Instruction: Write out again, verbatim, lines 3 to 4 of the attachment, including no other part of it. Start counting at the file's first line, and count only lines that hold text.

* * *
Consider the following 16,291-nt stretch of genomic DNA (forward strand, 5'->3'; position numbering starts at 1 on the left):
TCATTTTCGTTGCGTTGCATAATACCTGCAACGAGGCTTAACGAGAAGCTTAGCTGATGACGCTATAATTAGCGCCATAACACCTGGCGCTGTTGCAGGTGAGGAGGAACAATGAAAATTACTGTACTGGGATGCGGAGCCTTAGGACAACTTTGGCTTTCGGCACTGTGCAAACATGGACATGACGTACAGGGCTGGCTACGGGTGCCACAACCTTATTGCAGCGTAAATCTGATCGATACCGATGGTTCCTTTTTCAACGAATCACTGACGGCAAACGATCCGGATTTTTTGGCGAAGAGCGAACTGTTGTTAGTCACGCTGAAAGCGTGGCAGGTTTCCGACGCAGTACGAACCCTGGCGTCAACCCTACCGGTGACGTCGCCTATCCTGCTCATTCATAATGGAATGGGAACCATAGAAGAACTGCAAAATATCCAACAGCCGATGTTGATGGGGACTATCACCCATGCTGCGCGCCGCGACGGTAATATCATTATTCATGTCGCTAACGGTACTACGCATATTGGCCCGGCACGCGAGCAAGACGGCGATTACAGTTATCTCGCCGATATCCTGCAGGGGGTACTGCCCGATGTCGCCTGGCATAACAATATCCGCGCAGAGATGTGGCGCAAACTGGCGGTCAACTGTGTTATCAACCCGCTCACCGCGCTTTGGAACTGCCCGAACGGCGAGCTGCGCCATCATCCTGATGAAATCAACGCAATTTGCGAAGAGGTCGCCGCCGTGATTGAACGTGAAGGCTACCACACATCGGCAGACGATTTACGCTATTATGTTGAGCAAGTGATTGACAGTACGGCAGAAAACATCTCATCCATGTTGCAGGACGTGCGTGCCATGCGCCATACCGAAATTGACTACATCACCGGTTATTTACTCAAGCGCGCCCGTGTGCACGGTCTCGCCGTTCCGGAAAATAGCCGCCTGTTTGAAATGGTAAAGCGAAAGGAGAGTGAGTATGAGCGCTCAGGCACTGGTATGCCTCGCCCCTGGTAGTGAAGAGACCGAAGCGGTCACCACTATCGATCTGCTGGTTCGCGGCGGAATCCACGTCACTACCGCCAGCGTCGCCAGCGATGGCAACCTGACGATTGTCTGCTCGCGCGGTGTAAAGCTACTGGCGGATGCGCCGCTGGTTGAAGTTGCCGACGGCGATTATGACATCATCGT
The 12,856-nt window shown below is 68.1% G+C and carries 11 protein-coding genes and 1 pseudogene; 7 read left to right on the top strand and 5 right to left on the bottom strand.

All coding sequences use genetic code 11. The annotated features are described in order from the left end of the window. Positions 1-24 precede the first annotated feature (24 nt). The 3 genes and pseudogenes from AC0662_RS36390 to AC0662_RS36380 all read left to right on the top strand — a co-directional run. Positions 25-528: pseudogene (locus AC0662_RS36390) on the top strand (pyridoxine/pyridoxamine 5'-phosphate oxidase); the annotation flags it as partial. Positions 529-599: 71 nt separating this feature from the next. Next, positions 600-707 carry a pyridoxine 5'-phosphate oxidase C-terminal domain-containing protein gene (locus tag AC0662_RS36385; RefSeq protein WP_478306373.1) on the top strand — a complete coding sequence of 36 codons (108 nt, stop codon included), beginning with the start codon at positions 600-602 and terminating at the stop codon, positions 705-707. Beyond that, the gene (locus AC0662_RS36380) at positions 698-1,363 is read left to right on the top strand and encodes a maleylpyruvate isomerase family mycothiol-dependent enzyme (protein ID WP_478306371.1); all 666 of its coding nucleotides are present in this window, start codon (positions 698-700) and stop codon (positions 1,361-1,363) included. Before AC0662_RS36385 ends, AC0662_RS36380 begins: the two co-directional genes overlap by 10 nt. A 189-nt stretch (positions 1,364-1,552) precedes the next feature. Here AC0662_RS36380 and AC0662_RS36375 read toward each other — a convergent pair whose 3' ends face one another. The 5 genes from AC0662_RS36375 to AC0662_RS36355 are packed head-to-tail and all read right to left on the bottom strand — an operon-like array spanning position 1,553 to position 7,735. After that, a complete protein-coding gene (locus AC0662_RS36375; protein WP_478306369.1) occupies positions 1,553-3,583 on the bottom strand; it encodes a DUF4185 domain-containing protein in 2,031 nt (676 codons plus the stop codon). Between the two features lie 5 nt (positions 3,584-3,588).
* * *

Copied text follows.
The 12,856-nt window shown below is 68.1% G+C and carries 11 protein-coding genes and 1 pseudogene; 7 read left to right on the top strand and 5 right to left on the bottom strand.

All coding sequences use genetic code 11. The annotated features are described in order from the left end of the window. Positions 1-24 precede the first annotated feature (24 nt). The 3 genes and pseudogenes from AC0662_RS36390 to AC0662_RS36380 all read left to right on the top strand — a co-directional run. Positions 25-528: pseudogene (locus AC0662_RS36390) on the top strand (pyridoxine/pyridoxamine 5'-phosphate oxidase); the annotation flags it as partial. Positions 529-599: 71 nt separating this feature from the next. Next, positions 600-707 carry a pyridoxine 5'-phosphate oxidase C-terminal domain-containing protein gene (locus tag AC0662_RS36385; RefSeq protein WP_478306373.1) on the top strand — a complete coding sequence of 36 codons (108 nt, stop codon included), beginning with the start codon at positions 600-602 and terminating at the stop codon, positions 705-707. Beyond that, the gene (locus AC0662_RS36380) at positions 698-1,363 is read left to right on the top strand and encodes a maleylpyruvate isomerase family mycothiol-dependent enzyme (protein ID WP_478306371.1); all 666 of its coding nucleotides are present in this window, start codon (positions 698-700) and stop codon (positions 1,361-1,363) included. Before AC0662_RS36385 ends, AC0662_RS36380 begins: the two co-directional genes overlap by 10 nt. A 189-nt stretch (positions 1,364-1,552) precedes the next feature. Here AC0662_RS36380 and AC0662_RS36375 read toward each other — a convergent pair whose 3' ends face one another. The 5 genes from AC0662_RS36375 to AC0662_RS36355 are packed head-to-tail and all read right to left on the bottom strand — an operon-like array spanning position 1,553 to position 7,735. After that, a complete protein-coding gene (locus AC0662_RS36375; protein WP_478306369.1) occupies positions 1,553-3,583 on the bottom strand; it encodes a DUF4185 domain-containing protein in 2,031 nt (676 codons plus the stop codon). Between the two features lie 5 nt (positions 3,584-3,588).